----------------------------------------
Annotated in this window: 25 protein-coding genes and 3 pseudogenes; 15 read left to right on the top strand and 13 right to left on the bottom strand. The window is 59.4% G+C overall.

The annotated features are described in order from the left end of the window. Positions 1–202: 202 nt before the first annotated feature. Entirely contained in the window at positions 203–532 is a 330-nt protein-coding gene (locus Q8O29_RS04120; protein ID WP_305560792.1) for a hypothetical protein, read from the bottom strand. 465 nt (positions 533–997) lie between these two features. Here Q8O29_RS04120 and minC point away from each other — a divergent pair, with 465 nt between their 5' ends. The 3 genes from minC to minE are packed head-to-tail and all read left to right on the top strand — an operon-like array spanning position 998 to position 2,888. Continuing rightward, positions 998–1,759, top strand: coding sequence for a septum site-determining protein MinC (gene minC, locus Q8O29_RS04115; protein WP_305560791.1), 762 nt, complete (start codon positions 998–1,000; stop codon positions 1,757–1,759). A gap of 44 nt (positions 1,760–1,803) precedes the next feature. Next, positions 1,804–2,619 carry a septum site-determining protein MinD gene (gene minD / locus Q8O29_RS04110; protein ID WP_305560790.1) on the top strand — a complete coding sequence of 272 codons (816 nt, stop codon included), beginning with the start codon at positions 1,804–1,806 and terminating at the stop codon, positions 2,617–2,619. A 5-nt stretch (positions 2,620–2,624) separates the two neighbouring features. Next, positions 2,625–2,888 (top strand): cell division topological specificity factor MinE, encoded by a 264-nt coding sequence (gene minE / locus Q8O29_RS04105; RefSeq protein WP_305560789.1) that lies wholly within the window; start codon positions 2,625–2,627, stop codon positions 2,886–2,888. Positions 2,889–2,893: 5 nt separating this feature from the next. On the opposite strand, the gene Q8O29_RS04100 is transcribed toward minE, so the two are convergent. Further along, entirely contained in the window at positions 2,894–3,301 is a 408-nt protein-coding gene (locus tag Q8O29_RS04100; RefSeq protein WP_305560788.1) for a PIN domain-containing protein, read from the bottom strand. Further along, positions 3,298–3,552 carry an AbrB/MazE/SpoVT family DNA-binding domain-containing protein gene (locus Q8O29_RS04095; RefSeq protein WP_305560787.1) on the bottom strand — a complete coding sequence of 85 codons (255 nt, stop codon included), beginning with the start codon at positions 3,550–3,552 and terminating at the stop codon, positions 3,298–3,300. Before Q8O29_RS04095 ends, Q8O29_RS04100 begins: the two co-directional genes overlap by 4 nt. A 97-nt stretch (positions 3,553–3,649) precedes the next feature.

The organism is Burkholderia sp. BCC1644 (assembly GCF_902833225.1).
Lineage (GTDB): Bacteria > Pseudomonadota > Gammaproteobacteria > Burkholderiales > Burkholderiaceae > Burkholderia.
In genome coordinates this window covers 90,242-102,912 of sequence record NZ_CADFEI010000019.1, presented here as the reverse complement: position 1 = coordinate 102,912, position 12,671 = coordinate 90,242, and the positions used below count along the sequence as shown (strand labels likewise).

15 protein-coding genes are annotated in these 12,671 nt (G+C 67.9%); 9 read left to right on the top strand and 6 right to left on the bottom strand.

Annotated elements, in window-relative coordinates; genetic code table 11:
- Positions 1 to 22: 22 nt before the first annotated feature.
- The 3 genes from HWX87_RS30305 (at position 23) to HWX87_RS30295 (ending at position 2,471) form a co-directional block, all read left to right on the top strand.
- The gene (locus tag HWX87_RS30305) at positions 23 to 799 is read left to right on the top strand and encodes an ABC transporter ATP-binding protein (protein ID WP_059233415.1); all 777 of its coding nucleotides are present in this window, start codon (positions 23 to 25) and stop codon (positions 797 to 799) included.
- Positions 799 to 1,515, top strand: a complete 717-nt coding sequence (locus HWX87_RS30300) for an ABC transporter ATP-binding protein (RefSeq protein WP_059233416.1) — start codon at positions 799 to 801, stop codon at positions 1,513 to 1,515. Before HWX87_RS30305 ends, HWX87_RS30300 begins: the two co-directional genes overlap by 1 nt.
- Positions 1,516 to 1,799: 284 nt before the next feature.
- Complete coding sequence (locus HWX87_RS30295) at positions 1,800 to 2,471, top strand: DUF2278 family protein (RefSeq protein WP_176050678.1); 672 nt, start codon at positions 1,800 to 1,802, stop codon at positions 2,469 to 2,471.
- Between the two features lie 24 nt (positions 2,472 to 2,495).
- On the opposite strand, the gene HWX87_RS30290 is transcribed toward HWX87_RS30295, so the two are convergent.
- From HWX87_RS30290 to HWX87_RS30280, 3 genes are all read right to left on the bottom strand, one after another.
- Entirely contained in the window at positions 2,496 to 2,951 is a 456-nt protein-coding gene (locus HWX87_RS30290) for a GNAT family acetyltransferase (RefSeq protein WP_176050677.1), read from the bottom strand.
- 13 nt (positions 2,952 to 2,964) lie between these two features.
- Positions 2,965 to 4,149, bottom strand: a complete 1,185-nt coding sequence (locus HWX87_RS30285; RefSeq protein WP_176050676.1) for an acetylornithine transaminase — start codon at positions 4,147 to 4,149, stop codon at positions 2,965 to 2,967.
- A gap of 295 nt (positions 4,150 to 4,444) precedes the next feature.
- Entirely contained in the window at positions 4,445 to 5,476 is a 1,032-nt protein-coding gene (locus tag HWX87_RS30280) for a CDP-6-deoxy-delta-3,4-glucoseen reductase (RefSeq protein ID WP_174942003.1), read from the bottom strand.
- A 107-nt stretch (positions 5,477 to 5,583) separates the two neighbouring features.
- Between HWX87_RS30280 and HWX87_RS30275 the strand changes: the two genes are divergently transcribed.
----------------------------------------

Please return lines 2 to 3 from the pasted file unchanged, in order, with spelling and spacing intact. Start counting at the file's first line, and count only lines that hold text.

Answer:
The annotated features are described in order from the left end of the window. Positions 1–202: 202 nt before the first annotated feature. Entirely contained in the window at positions 203–532 is a 330-nt protein-coding gene (locus Q8O29_RS04120; protein ID WP_305560792.1) for a hypothetical protein, read from the bottom strand. 465 nt (positions 533–997) lie between these two features. Here Q8O29_RS04120 and minC point away from each other — a divergent pair, with 465 nt between their 5' ends. The 3 genes from minC to minE are packed head-to-tail and all read left to right on the top strand — an operon-like array spanning position 998 to position 2,888. Continuing rightward, positions 998–1,759, top strand: coding sequence for a septum site-determining protein MinC (gene minC, locus Q8O29_RS04115; protein WP_305560791.1), 762 nt, complete (start codon positions 998–1,000; stop codon positions 1,757–1,759). A gap of 44 nt (positions 1,760–1,803) precedes the next feature. Next, positions 1,804–2,619 carry a septum site-determining protein MinD gene (gene minD / locus Q8O29_RS04110; protein ID WP_305560790.1) on the top strand — a complete coding sequence of 272 codons (816 nt, stop codon included), beginning with the start codon at positions 1,804–1,806 and terminating at the stop codon, positions 2,617–2,619. A 5-nt stretch (positions 2,620–2,624) separates the two neighbouring features. Next, positions 2,625–2,888 (top strand): cell division topological specificity factor MinE, encoded by a 264-nt coding sequence (gene minE / locus Q8O29_RS04105; RefSeq protein WP_305560789.1) that lies wholly within the window; start codon positions 2,625–2,627, stop codon positions 2,886–2,888. Positions 2,889–2,893: 5 nt separating this feature from the next. On the opposite strand, the gene Q8O29_RS04100 is transcribed toward minE, so the two are convergent. Further along, entirely contained in the window at positions 2,894–3,301 is a 408-nt protein-coding gene (locus tag Q8O29_RS04100; RefSeq protein WP_305560788.1) for a PIN domain-containing protein, read from the bottom strand. Further along, positions 3,298–3,552 carry an AbrB/MazE/SpoVT family DNA-binding domain-containing protein gene (locus Q8O29_RS04095; RefSeq protein WP_305560787.1) on the bottom strand — a complete coding sequence of 85 codons (255 nt, stop codon included), beginning with the start codon at positions 3,550–3,552 and terminating at the stop codon, positions 3,298–3,300. Before Q8O29_RS04095 ends, Q8O29_RS04100 begins: the two co-directional genes overlap by 4 nt. A 97-nt stretch (positions 3,553–3,649) precedes the next feature.

The organism is Burkholderia sp. BCC1644 (assembly GCF_902833225.1).